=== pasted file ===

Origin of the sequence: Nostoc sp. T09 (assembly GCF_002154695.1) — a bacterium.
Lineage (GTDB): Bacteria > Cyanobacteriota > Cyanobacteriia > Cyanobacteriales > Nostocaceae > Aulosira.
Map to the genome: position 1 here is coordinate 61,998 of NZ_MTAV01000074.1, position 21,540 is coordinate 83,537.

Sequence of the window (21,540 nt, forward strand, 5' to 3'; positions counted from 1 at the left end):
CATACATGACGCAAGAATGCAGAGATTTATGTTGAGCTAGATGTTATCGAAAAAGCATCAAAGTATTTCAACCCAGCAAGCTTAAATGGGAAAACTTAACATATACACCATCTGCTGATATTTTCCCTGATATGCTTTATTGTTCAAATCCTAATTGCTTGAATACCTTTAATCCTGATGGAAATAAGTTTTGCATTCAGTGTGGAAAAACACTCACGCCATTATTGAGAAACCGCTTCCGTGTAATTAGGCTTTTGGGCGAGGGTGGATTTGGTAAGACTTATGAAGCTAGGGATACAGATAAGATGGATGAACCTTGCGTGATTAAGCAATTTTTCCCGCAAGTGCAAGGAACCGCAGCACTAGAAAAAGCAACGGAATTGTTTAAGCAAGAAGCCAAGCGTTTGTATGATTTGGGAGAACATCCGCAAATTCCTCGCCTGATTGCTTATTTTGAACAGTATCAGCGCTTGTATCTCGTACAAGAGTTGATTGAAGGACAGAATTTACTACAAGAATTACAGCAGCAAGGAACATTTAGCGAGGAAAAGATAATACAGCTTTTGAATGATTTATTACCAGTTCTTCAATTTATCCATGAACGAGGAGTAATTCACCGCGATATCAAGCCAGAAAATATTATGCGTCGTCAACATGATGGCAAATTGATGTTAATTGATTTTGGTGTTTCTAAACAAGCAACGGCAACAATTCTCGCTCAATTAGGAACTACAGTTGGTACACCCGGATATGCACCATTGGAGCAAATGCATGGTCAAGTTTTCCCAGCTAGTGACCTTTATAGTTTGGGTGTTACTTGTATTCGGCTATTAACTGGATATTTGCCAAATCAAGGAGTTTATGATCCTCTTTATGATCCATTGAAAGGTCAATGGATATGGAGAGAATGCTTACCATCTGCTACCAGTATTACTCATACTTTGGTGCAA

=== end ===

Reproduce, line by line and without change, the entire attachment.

Origin of the sequence: Nostoc sp. T09 (assembly GCF_002154695.1) — a bacterium.
Lineage (GTDB): Bacteria > Cyanobacteriota > Cyanobacteriia > Cyanobacteriales > Nostocaceae > Aulosira.
Map to the genome: position 1 here is coordinate 61,998 of NZ_MTAV01000074.1, position 21,540 is coordinate 83,537.

Sequence of the window (21,540 nt, forward strand, 5' to 3'; positions counted from 1 at the left end):
CATACATGACGCAAGAATGCAGAGATTTATGTTGAGCTAGATGTTATCGAAAAAGCATCAAAGTATTTCAACCCAGCAAGCTTAAATGGGAAAACTTAACATATACACCATCTGCTGATATTTTCCCTGATATGCTTTATTGTTCAAATCCTAATTGCTTGAATACCTTTAATCCTGATGGAAATAAGTTTTGCATTCAGTGTGGAAAAACACTCACGCCATTATTGAGAAACCGCTTCCGTGTAATTAGGCTTTTGGGCGAGGGTGGATTTGGTAAGACTTATGAAGCTAGGGATACAGATAAGATGGATGAACCTTGCGTGATTAAGCAATTTTTCCCGCAAGTGCAAGGAACCGCAGCACTAGAAAAAGCAACGGAATTGTTTAAGCAAGAAGCCAAGCGTTTGTATGATTTGGGAGAACATCCGCAAATTCCTCGCCTGATTGCTTATTTTGAACAGTATCAGCGCTTGTATCTCGTACAAGAGTTGATTGAAGGACAGAATTTACTACAAGAATTACAGCAGCAAGGAACATTTAGCGAGGAAAAGATAATACAGCTTTTGAATGATTTATTACCAGTTCTTCAATTTATCCATGAACGAGGAGTAATTCACCGCGATATCAAGCCAGAAAATATTATGCGTCGTCAACATGATGGCAAATTGATGTTAATTGATTTTGGTGTTTCTAAACAAGCAACGGCAACAATTCTCGCTCAATTAGGAACTACAGTTGGTACACCCGGATATGCACCATTGGAGCAAATGCATGGTCAAGTTTTCCCAGCTAGTGACCTTTATAGTTTGGGTGTTACTTGTATTCGGCTATTAACTGGATATTTGCCAAATCAAGGAGTTTATGATCCTCTTTATGATCCATTGAAAGGTCAATGGATATGGAGAGAATGCTTACCATCTGCTACCAGTATTACTCATACTTTGGTGCAA